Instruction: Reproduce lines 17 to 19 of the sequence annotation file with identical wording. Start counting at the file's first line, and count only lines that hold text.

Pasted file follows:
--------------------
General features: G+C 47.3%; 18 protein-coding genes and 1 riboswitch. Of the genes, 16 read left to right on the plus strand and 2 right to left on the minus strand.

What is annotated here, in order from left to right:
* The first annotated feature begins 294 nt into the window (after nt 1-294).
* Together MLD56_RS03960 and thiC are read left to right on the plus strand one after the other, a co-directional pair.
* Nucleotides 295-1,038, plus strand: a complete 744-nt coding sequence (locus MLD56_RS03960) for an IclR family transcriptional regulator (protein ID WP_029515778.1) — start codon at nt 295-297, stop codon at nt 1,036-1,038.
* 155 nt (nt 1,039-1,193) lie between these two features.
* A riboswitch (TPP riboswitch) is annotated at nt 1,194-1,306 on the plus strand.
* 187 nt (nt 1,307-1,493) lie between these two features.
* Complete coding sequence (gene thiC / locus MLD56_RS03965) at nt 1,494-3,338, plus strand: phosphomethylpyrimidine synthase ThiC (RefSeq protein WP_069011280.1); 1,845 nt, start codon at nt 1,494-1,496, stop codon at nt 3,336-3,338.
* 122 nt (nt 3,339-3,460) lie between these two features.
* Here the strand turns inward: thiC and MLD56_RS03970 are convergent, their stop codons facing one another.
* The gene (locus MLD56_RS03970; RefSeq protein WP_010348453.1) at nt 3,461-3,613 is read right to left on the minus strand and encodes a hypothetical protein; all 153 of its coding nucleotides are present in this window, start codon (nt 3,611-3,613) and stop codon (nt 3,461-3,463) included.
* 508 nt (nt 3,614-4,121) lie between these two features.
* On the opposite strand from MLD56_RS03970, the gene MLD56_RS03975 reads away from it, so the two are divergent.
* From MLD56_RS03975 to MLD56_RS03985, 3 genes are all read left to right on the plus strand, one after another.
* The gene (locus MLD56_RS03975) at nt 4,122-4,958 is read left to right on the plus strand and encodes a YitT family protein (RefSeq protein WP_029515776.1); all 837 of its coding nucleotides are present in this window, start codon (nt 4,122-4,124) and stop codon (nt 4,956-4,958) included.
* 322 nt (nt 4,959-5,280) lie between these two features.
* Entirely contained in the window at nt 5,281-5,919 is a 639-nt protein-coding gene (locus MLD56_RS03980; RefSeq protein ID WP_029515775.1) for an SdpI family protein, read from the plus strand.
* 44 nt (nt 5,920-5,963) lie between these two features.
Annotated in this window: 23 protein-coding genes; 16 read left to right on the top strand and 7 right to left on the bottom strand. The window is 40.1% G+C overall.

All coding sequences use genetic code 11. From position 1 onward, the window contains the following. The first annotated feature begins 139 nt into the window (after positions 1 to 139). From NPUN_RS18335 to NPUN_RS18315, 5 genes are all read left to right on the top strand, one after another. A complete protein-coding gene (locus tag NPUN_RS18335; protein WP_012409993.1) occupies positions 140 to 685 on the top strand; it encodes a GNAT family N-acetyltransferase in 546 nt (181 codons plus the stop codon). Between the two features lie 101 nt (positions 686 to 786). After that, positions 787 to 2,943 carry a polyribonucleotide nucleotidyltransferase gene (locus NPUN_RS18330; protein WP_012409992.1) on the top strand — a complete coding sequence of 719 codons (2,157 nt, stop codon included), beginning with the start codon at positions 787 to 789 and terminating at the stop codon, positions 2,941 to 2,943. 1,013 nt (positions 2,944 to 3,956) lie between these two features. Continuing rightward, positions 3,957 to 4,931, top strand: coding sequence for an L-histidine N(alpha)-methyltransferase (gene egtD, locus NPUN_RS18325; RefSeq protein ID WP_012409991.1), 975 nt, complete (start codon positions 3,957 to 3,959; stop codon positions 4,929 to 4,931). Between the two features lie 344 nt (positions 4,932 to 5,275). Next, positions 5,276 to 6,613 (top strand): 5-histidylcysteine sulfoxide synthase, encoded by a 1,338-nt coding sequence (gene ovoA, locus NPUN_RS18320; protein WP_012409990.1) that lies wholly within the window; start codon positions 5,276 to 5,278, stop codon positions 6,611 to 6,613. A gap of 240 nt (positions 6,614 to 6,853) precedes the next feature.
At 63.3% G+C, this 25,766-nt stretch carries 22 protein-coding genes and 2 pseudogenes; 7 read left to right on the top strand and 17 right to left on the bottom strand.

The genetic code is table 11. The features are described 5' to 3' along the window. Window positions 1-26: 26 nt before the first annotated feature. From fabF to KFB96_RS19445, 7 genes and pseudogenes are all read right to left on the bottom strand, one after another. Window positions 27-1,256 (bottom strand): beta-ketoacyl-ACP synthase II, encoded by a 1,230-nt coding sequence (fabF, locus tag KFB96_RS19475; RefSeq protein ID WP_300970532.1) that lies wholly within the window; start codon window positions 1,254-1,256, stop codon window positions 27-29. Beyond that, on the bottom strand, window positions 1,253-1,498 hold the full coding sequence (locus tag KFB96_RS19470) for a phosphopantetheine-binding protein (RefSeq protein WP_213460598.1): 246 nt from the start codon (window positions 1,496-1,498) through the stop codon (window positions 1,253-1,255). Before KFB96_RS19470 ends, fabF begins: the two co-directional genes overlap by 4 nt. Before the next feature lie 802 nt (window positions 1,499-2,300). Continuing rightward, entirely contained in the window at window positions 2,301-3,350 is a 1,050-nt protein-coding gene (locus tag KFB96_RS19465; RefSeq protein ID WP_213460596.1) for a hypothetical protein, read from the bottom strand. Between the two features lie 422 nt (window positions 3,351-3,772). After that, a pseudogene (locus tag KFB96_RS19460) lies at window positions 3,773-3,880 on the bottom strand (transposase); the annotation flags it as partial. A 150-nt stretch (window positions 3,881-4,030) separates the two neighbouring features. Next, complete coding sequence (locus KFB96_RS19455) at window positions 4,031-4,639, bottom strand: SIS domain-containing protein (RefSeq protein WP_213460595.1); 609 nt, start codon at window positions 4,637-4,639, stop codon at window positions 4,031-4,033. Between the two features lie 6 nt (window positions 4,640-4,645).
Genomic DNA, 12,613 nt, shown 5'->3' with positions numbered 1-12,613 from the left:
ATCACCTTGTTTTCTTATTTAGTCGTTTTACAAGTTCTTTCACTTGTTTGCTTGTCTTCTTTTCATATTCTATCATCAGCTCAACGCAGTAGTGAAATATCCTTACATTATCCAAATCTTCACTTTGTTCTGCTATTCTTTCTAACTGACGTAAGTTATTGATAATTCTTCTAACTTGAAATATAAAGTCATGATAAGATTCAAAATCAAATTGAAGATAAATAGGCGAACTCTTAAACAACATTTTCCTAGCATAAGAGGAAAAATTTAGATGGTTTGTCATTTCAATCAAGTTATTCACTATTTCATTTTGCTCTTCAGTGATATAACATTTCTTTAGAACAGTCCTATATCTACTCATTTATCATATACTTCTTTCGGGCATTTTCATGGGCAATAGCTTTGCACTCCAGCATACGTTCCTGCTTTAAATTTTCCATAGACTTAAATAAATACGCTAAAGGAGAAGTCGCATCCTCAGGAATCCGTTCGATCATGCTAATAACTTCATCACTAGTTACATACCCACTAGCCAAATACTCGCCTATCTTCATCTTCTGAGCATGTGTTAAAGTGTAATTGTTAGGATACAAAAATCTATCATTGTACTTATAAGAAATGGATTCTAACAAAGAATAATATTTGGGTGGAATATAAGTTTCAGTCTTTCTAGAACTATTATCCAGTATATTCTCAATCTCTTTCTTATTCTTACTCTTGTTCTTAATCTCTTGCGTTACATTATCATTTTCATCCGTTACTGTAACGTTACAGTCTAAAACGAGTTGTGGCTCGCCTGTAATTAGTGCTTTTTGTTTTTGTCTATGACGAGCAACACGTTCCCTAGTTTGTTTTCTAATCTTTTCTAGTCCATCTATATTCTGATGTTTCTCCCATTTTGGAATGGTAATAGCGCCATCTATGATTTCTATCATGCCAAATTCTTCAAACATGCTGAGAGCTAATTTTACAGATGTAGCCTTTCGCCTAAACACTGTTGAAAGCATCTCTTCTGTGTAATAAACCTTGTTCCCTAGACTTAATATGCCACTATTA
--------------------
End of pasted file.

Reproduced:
* 322 nt (nt 4,959-5,280) lie between these two features.
* Entirely contained in the window at nt 5,281-5,919 is a 639-nt protein-coding gene (locus MLD56_RS03980; RefSeq protein ID WP_029515775.1) for an SdpI family protein, read from the plus strand.
* 44 nt (nt 5,920-5,963) lie between these two features.